In this way, the field I dream of entering is desirable no matter what the business model. As I said at the beginning, businesses provide for most of society’s needs. Businesses are incentivized by the market. And the market is moving in the direction in which I am thinking.

The Proof
This model is possible. Aravind Eye Care System has nearly 5000 beds between the five hospitals and 13 additional vision centers. In one year they saw more than 2.5 million patients and performed over 300,000 surgeries, more than half of which were given for free or at discounted prices. They are able to do this, partially, because their biomedical research and production has cut their price of an intra-ocular lens (required for cataract surgery) from over $100 to about $5.

The Difficulties (optional, you have read far and this is just a continuation of my thoughts, but I really think this model can work.)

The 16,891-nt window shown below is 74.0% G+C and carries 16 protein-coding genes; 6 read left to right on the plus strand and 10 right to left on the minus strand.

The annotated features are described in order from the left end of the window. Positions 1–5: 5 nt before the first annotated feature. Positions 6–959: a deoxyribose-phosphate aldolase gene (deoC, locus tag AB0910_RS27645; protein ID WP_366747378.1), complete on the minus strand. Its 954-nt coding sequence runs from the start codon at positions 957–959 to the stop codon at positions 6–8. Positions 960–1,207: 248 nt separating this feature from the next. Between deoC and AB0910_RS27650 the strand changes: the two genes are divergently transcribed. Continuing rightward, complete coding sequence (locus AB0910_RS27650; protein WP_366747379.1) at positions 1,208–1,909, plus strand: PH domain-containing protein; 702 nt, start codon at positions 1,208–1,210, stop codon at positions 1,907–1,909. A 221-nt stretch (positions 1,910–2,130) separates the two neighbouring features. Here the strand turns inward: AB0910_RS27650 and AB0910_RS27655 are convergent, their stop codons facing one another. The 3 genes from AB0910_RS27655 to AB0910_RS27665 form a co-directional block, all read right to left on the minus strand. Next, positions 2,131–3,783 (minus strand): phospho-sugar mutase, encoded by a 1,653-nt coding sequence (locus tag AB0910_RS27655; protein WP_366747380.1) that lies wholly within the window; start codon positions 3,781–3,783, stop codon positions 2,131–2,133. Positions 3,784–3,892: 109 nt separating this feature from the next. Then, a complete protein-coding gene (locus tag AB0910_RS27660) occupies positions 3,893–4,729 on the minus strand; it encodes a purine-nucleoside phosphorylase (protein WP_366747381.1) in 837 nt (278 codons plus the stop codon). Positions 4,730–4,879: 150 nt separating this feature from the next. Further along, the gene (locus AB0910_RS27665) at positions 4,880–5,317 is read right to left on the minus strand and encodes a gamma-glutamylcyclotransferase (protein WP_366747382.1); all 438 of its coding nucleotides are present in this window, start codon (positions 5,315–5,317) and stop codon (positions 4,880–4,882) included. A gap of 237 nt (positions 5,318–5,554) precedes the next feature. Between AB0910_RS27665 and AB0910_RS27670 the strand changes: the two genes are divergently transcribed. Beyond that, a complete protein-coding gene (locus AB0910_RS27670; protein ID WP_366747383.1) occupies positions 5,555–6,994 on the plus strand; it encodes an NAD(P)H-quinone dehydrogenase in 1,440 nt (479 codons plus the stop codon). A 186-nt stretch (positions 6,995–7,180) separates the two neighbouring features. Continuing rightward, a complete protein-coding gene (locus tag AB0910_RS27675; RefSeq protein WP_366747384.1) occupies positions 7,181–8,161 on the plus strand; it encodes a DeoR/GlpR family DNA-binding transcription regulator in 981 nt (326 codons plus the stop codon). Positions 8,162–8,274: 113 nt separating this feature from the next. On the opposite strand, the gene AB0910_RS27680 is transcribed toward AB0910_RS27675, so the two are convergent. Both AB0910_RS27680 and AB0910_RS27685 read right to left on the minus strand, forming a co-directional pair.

The three ways in which this entity differs from modern publicly owned corporations, employment benefits, needed product distribution, and private ownership, each pose a potential problem the survival of the group.

First, the ownership model does not easily allow for public small amounts holding and investment. Publicly owned companies work because their accounting can be transparent and their successes and failures quantified. The same issue gives difficulty to NGO’s the world over: how do we quantify success since there is no “util” or measure of good. Thus every investment must be manually studied, an expensive proposition which will slow growth. This issue is not purely detrimental, the significant investment by an owner into the group gives superior incentive to ensure good corporate governance, a way in which the publicly owned model has been mediocre. Additionally, for a large business, though it is a detrimental from a diversity of assets perspective, employees are in a prime position for ownership of the company.